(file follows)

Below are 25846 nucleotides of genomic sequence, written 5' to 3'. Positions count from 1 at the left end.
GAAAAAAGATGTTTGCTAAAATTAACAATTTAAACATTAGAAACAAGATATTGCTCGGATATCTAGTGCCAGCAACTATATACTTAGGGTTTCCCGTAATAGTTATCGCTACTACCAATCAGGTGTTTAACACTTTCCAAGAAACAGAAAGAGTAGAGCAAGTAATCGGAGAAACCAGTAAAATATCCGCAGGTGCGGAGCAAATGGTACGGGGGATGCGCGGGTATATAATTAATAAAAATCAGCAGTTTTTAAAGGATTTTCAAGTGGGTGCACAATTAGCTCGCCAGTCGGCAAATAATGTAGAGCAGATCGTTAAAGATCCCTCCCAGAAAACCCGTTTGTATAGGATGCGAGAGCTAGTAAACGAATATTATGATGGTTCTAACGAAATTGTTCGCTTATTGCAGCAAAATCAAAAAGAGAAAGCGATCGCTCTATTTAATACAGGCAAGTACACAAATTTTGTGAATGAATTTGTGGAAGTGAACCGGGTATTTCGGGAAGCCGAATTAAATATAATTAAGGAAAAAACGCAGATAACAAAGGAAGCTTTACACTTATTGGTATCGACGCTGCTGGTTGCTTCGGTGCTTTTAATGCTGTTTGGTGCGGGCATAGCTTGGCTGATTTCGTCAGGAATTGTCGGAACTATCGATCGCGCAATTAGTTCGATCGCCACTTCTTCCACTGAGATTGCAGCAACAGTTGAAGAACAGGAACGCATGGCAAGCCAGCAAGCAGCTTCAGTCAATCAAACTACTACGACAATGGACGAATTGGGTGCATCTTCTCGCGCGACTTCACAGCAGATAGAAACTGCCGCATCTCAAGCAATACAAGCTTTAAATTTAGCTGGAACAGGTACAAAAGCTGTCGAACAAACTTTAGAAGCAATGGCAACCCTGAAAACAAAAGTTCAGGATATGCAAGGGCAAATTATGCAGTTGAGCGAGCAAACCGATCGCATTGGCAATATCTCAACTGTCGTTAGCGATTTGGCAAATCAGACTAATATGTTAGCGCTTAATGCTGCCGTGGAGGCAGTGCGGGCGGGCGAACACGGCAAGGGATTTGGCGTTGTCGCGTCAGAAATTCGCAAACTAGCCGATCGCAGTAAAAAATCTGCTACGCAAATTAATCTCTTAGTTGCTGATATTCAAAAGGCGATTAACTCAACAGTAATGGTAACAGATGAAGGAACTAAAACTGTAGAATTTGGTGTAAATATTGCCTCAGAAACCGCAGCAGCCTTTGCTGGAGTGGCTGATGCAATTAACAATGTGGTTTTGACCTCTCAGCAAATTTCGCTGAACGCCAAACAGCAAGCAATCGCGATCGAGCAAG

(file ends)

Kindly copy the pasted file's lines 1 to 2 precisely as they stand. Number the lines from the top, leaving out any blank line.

Below are 25846 nucleotides of genomic sequence, written 5' to 3'. Positions count from 1 at the left end.
GAAAAAAGATGTTTGCTAAAATTAACAATTTAAACATTAGAAACAAGATATTGCTCGGATATCTAGTGCCAGCAACTATATACTTAGGGTTTCCCGTAATAGTTATCGCTACTACCAATCAGGTGTTTAACACTTTCCAAGAAACAGAAAGAGTAGAGCAAGTAATCGGAGAAACCAGTAAAATATCCGCAGGTGCGGAGCAAATGGTACGGGGGATGCGCGGGTATATAATTAATAAAAATCAGCAGTTTTTAAAGGATTTTCAAGTGGGTGCACAATTAGCTCGCCAGTCGGCAAATAATGTAGAGCAGATCGTTAAAGATCCCTCCCAGAAAACCCGTTTGTATAGGATGCGAGAGCTAGTAAACGAATATTATGATGGTTCTAACGAAATTGTTCGCTTATTGCAGCAAAATCAAAAAGAGAAAGCGATCGCTCTATTTAATACAGGCAAGTACACAAATTTTGTGAATGAATTTGTGGAAGTGAACCGGGTATTTCGGGAAGCCGAATTAAATATAATTAAGGAAAAAACGCAGATAACAAAGGAAGCTTTACACTTATTGGTATCGACGCTGCTGGTTGCTTCGGTGCTTTTAATGCTGTTTGGTGCGGGCATAGCTTGGCTGATTTCGTCAGGAATTGTCGGAACTATCGATCGCGCAATTAGTTCGATCGCCACTTCTTCCACTGAGATTGCAGCAACAGTTGAAGAACAGGAACGCATGGCAAGCCAGCAAGCAGCTTCAGTCAATCAAACTACTACGACAATGGACGAATTGGGTGCATCTTCTCGCGCGACTTCACAGCAGATAGAAACTGCCGCATCTCAAGCAATACAAGCTTTAAATTTAGCTGGAACAGGTACAAAAGCTGTCGAACAAACTTTAGAAGCAATGGCAACCCTGAAAACAAAAGTTCAGGATATGCAAGGGCAAATTATGCAGTTGAGCGAGCAAACCGATCGCATTGGCAATATCTCAACTGTCGTTAGCGATTTGGCAAATCAGACTAATATGTTAGCGCTTAATGCTGCCGTGGAGGCAGTGCGGGCGGGCGAACACGGCAAGGGATTTGGCGTTGTCGCGTCAGAAATTCGCAAACTAGCCGATCGCAGTAAAAAATCTGCTACGCAAATTAATCTCTTAGTTGCTGATATTCAAAAGGCGATTAACTCAACAGTAATGGTAACAGATGAAGGAACTAAAACTGTAGAATTTGGTGTAAATATTGCCTCAGAAACCGCAGCAGCCTTTGCTGGAGTGGCTGATGCAATTAACAATGTGGTTTTGACCTCTCAGCAAATTTCGCTGAACGCCAAACAGCAAGCAATCGCGATCGAGCAAG